The Democratic Party’s Top Candidates Are Not Running

Majority of voters favor gasoline-car phaseout. But all-electric goal faces tough opposition.

The day after the midterm elections, two of the major Democratic Party presidential candidates had little to say about the results. Neither, of course, expected Donald Trump to win the White House but they each made statements indicating they did not expect to be the party’s nominee themselves.

While Joe Biden said he would not have run had he not expected the race to be close, and Bernie Sanders has indicated that he would not have joined the ticket, they all indicated that they’d welcome an alternative to Trump should the Democrat who wins the presidency not be the best party for the country.

In this case, the decision to not run could be a vote against the party as a whole, but on the other hand, these are the people who have been speaking for the past four years, so I think that they can be forgiven for not wanting to run.

But as the 2020 elections loom, you have to ask what that means for how the Democrats govern.

Let’s start with Warren, the leading progressive candidate. For those who don’t like the progressive label, here’s a quick rundown:

Warren believes that the US should be leaving behind the Trans-Pacific Partnership agreement.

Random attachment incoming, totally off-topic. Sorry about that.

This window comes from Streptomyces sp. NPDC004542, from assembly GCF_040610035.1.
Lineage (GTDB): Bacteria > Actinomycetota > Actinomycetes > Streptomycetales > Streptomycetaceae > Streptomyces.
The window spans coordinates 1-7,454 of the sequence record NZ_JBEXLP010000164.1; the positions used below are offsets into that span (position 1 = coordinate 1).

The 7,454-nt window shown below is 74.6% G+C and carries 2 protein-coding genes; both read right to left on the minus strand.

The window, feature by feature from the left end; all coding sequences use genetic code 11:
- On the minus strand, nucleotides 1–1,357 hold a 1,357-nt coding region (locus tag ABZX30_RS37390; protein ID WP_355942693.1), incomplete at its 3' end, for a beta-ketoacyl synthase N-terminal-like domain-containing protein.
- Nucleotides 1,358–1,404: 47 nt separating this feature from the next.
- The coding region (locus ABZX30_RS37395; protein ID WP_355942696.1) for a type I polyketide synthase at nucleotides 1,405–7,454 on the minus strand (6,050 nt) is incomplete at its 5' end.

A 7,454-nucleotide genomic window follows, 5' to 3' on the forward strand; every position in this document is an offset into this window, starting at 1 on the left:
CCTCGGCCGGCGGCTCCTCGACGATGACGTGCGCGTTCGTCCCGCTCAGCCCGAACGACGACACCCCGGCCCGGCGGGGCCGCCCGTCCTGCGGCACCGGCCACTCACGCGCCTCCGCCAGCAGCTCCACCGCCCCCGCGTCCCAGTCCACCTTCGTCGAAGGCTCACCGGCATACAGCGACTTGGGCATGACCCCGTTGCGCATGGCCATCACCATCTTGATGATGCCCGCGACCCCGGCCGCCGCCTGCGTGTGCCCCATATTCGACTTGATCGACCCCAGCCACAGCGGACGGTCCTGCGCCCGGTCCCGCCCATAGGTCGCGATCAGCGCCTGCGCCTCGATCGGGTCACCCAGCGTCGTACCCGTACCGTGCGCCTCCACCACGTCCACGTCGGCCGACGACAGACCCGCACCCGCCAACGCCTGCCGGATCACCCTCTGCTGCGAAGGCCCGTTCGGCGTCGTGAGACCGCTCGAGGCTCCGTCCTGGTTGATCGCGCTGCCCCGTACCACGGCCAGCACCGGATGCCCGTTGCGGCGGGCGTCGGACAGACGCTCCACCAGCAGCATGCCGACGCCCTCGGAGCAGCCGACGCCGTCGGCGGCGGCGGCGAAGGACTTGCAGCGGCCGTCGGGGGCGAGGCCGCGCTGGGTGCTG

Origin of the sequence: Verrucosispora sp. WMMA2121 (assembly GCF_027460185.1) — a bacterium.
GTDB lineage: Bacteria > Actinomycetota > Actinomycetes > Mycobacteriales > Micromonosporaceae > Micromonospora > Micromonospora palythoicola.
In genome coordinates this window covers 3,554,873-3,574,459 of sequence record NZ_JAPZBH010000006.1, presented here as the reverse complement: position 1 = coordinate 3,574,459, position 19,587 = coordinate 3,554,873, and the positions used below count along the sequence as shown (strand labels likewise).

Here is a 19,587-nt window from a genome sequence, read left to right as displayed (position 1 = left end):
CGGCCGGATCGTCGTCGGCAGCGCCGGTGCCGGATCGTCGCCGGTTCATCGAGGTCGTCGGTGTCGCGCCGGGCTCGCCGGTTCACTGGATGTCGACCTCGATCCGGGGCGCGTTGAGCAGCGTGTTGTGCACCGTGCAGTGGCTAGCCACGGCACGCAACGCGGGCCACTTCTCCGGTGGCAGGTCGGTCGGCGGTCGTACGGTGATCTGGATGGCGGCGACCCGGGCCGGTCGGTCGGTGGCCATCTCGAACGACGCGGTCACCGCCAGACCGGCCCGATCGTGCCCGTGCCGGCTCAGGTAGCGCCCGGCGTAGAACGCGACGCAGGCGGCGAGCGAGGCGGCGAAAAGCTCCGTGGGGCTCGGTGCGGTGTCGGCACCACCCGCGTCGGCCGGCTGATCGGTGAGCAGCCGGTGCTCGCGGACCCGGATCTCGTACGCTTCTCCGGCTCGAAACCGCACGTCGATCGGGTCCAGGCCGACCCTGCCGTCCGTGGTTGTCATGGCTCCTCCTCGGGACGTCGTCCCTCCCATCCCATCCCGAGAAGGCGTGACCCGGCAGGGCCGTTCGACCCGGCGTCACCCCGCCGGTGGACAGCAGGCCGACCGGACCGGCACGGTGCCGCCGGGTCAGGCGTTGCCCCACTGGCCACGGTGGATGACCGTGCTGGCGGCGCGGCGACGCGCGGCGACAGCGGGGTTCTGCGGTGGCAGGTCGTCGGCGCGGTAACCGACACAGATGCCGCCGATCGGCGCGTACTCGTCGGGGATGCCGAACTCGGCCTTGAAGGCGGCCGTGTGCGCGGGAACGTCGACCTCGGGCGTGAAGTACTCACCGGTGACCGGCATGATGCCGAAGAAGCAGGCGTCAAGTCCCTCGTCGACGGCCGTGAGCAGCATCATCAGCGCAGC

She believes that student loan interest rates should be at 0%.

She thinks it’s not good for the US to have massive barriers between different groups of people from different backgrounds, including people with disabilities.

She opposes the Trans-Pacific Partnership trade agreement and supports the US leaving the agreement.

She wants an end to fossil fuels and believes climate change is real.

In fact, she has a plan that would get rid of the fossil fuel industry altogether.

She is all in on getting rid of student debt and thinks it’s unfair that college graduates aren’t able to pay down their debt because they’re not allowed to deduct student debt from their taxable income.

She says that the US should take over the Trans-Pacific Partnership and have it implemented by the Pacific Alliance countries rather than

Leave a Comment